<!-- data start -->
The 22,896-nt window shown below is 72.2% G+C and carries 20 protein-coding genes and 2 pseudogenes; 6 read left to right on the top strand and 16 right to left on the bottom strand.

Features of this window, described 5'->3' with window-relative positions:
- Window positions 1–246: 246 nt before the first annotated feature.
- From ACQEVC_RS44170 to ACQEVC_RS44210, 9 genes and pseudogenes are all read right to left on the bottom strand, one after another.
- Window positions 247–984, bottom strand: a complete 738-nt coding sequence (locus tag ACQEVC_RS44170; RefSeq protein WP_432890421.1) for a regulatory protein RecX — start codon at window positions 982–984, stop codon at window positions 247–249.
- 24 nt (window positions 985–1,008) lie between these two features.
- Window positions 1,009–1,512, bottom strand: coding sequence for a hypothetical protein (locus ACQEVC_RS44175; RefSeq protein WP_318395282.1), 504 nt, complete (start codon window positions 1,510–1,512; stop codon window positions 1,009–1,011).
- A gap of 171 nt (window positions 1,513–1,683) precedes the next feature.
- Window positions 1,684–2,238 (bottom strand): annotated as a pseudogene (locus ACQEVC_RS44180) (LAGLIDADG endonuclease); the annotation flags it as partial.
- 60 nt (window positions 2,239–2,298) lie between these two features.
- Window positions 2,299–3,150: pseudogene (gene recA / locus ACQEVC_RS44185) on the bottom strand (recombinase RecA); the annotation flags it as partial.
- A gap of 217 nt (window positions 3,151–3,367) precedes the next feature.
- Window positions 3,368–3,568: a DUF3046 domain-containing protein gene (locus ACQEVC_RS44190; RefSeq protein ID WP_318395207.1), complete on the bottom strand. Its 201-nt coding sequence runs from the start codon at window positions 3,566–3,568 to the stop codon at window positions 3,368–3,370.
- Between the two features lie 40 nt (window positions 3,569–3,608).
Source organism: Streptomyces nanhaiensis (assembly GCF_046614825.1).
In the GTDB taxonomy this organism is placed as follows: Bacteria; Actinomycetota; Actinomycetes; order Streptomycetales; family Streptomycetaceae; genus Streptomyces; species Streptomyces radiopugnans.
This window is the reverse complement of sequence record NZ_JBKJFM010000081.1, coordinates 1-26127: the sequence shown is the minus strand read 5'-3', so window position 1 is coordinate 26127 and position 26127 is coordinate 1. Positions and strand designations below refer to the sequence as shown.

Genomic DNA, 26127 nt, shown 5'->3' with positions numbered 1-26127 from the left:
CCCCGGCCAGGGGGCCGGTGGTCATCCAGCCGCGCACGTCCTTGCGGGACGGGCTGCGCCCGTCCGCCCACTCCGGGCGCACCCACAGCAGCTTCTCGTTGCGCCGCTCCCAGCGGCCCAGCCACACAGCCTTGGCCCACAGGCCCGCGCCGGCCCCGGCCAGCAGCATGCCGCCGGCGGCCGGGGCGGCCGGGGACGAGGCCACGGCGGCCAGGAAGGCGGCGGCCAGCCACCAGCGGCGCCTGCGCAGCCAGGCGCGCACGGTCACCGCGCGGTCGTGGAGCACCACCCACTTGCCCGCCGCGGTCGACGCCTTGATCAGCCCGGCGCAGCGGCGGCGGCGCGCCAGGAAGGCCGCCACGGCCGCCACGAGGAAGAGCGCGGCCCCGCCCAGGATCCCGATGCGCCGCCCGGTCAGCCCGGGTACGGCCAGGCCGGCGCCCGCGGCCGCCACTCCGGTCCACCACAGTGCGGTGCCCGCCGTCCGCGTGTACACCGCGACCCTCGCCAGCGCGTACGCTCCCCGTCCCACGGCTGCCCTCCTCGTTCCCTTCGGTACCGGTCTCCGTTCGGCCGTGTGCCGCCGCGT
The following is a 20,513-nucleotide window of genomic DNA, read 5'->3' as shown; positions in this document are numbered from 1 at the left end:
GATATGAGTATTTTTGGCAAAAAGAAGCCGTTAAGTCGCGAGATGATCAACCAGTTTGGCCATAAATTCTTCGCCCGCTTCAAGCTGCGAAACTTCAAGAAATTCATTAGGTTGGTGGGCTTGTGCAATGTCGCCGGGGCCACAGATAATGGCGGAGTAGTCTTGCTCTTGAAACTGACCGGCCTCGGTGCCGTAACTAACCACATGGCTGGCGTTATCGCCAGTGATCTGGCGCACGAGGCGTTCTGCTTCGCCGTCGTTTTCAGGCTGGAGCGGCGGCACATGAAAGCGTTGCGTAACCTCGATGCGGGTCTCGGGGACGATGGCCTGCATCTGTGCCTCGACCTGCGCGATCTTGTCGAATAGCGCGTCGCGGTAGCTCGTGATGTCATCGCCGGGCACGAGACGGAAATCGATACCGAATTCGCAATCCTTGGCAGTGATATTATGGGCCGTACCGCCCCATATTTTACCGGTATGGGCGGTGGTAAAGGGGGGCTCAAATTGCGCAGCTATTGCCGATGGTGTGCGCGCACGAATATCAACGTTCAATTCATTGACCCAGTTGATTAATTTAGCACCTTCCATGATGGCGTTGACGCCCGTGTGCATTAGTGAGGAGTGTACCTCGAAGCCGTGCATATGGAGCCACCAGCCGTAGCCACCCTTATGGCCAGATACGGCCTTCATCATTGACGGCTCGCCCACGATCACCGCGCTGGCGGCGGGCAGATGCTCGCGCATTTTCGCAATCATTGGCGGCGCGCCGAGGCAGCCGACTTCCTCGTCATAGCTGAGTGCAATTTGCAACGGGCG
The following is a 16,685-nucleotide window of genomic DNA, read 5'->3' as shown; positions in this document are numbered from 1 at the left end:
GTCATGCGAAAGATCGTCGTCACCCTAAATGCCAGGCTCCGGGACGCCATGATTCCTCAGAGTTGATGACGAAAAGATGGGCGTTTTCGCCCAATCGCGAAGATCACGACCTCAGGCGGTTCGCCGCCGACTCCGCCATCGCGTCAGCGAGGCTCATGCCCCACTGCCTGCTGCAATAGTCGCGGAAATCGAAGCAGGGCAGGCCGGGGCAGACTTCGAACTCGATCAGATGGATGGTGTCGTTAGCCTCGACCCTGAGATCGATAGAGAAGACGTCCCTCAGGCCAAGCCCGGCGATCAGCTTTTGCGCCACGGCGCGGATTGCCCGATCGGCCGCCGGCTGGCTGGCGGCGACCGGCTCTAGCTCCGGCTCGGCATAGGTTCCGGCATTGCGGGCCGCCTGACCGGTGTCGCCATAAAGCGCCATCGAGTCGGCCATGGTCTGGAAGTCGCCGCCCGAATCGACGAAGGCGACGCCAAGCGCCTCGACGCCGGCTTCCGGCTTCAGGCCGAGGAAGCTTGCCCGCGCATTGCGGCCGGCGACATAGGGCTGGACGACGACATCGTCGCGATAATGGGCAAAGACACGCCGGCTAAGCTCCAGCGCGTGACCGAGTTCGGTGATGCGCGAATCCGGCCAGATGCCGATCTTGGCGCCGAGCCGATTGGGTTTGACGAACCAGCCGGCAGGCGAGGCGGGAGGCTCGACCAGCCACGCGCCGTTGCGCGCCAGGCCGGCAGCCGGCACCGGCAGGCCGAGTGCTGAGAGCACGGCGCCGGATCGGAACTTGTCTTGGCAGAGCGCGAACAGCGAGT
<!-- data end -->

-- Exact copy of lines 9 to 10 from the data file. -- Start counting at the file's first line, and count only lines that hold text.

- Window positions 1,684–2,238 (bottom strand): annotated as a pseudogene (locus ACQEVC_RS44180) (LAGLIDADG endonuclease); the annotation flags it as partial.
- 60 nt (window positions 2,239–2,298) lie between these two features.